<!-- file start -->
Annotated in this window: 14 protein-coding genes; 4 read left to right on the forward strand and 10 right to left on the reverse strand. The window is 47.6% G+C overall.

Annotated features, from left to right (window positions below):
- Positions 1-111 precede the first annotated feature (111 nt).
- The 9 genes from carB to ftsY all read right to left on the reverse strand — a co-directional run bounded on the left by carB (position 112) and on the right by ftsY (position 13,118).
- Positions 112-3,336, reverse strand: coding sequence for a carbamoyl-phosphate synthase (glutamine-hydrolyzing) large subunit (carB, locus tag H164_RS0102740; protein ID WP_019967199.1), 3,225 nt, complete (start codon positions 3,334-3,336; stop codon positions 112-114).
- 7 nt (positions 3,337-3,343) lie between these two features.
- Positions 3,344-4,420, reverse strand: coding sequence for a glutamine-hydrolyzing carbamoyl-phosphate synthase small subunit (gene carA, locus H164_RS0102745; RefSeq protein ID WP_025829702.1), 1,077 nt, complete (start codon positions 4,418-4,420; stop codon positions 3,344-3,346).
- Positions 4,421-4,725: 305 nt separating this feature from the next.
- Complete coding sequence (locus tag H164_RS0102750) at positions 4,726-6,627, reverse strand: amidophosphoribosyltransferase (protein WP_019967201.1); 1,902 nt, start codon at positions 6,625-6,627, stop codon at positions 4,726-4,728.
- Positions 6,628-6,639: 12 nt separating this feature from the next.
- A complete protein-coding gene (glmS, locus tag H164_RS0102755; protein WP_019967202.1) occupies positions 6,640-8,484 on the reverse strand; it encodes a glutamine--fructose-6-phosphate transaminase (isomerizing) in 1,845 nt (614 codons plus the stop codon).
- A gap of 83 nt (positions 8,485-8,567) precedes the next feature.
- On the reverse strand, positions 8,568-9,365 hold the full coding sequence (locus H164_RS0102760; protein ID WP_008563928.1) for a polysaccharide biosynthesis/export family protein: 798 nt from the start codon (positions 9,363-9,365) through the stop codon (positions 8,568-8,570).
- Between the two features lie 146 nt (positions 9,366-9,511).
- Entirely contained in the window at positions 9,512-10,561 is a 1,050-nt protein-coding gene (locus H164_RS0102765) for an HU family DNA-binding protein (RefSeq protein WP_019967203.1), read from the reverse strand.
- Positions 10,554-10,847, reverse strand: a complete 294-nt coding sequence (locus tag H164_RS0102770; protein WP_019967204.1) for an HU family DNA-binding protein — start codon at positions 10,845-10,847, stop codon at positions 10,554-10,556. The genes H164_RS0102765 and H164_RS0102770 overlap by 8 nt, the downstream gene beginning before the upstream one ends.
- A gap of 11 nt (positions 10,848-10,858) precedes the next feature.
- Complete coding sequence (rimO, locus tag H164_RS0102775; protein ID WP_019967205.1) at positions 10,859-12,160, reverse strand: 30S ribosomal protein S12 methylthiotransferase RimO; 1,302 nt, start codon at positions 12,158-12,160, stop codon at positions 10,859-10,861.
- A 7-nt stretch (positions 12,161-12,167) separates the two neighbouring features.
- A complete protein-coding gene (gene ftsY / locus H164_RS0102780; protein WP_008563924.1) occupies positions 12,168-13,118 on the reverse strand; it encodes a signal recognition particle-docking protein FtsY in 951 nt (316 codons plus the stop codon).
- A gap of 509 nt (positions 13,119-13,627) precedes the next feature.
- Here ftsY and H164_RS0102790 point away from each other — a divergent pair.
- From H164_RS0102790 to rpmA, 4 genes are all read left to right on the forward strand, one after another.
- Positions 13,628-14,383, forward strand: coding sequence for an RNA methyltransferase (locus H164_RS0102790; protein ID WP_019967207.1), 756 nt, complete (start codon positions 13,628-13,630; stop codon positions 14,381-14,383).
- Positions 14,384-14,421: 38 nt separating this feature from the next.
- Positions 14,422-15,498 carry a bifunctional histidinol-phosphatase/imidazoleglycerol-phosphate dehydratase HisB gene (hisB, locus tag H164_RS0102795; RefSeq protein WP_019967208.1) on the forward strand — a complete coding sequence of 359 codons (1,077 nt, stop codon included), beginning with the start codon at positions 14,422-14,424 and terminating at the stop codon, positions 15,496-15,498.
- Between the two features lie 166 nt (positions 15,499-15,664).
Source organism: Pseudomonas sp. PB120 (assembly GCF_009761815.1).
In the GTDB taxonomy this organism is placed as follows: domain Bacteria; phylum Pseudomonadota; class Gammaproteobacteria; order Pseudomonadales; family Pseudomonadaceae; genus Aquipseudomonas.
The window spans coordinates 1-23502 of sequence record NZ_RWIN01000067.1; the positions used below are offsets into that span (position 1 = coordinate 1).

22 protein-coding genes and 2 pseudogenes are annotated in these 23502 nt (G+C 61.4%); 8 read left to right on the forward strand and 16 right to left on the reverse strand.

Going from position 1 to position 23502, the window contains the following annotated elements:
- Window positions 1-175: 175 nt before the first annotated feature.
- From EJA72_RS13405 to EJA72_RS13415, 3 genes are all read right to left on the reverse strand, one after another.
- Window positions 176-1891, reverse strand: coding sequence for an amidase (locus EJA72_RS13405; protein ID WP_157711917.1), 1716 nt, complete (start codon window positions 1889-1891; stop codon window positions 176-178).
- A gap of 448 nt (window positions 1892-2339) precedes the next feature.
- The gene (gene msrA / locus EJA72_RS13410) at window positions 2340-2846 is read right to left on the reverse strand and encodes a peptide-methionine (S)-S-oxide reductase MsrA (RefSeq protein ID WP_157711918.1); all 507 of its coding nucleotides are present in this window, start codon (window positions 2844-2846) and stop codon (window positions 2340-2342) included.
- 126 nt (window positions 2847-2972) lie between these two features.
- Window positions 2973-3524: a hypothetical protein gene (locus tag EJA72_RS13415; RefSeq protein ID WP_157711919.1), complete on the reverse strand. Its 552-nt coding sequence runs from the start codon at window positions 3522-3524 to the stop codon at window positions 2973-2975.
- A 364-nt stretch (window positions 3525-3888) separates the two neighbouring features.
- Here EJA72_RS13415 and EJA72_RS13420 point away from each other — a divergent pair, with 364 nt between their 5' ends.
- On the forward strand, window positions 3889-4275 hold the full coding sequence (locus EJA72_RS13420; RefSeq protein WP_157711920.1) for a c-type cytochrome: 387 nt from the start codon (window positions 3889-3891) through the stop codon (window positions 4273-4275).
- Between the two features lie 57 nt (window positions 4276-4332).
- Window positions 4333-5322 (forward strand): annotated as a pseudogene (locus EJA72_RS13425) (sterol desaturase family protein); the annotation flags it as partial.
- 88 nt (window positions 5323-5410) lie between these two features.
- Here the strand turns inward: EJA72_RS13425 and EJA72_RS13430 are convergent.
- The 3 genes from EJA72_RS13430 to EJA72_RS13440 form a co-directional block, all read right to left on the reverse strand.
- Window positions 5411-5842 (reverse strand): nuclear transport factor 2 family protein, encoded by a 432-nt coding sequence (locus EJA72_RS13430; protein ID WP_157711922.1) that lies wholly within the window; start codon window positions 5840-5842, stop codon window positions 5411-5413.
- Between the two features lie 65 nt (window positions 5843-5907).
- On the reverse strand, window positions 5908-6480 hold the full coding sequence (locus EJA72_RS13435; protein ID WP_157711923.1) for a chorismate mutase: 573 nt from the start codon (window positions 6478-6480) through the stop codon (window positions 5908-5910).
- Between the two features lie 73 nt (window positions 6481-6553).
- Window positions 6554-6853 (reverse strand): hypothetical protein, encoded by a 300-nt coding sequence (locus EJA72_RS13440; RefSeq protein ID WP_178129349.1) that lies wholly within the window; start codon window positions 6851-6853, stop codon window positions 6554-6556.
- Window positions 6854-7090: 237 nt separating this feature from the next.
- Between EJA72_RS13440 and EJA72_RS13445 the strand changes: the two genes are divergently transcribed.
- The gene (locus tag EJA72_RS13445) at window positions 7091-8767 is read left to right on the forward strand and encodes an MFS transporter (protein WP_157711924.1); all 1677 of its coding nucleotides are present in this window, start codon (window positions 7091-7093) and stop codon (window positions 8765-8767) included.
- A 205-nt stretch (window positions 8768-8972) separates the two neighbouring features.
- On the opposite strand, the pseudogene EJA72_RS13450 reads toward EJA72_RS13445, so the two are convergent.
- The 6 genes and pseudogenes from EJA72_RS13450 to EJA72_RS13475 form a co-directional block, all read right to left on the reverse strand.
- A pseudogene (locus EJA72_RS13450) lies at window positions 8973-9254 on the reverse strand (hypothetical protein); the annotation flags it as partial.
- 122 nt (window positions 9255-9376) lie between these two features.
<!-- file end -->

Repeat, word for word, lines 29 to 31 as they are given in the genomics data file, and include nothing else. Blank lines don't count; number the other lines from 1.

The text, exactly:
In the GTDB taxonomy this organism is placed as follows: domain Bacteria; phylum Pseudomonadota; class Gammaproteobacteria; order Pseudomonadales; family Pseudomonadaceae; genus Aquipseudomonas.
The window spans coordinates 1-23502 of sequence record NZ_RWIN01000067.1; the positions used below are offsets into that span (position 1 = coordinate 1).

22 protein-coding genes and 2 pseudogenes are annotated in these 23502 nt (G+C 61.4%); 8 read left to right on the forward strand and 16 right to left on the reverse strand.